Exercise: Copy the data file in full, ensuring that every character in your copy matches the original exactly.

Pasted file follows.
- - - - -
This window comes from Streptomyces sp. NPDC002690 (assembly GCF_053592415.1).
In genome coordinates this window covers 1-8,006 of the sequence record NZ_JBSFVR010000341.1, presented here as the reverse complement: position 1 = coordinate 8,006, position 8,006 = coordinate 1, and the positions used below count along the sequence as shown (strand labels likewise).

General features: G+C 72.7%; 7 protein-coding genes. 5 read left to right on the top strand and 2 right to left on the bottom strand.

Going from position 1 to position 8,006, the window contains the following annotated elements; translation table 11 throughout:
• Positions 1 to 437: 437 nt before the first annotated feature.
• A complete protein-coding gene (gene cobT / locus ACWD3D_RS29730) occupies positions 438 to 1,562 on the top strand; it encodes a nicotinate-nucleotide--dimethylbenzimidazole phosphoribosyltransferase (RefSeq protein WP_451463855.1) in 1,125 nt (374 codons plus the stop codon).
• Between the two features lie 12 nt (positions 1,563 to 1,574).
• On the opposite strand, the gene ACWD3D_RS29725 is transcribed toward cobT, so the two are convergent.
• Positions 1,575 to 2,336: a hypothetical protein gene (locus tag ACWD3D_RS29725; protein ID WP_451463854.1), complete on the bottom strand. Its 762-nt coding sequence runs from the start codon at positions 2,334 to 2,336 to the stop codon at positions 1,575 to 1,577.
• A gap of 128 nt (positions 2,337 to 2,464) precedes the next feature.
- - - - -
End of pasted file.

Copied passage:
This window comes from Streptomyces sp. NPDC002690 (assembly GCF_053592415.1).
In genome coordinates this window covers 1-8,006 of the sequence record NZ_JBSFVR010000341.1, presented here as the reverse complement: position 1 = coordinate 8,006, position 8,006 = coordinate 1, and the positions used below count along the sequence as shown (strand labels likewise).

General features: G+C 72.7%; 7 protein-coding genes. 5 read left to right on the top strand and 2 right to left on the bottom strand.

Going from position 1 to position 8,006, the window contains the following annotated elements; translation table 11 throughout:
• Positions 1 to 437: 437 nt before the first annotated feature.
• A complete protein-coding gene (gene cobT / locus ACWD3D_RS29730) occupies positions 438 to 1,562 on the top strand; it encodes a nicotinate-nucleotide--dimethylbenzimidazole phosphoribosyltransferase (RefSeq protein WP_451463855.1) in 1,125 nt (374 codons plus the stop codon).
• Between the two features lie 12 nt (positions 1,563 to 1,574).
• On the opposite strand, the gene ACWD3D_RS29725 is transcribed toward cobT, so the two are convergent.
• Positions 1,575 to 2,336: a hypothetical protein gene (locus tag ACWD3D_RS29725; protein ID WP_451463854.1), complete on the bottom strand. Its 762-nt coding sequence runs from the start codon at positions 2,334 to 2,336 to the stop codon at positions 1,575 to 1,577.
• A gap of 128 nt (positions 2,337 to 2,464) precedes the next feature.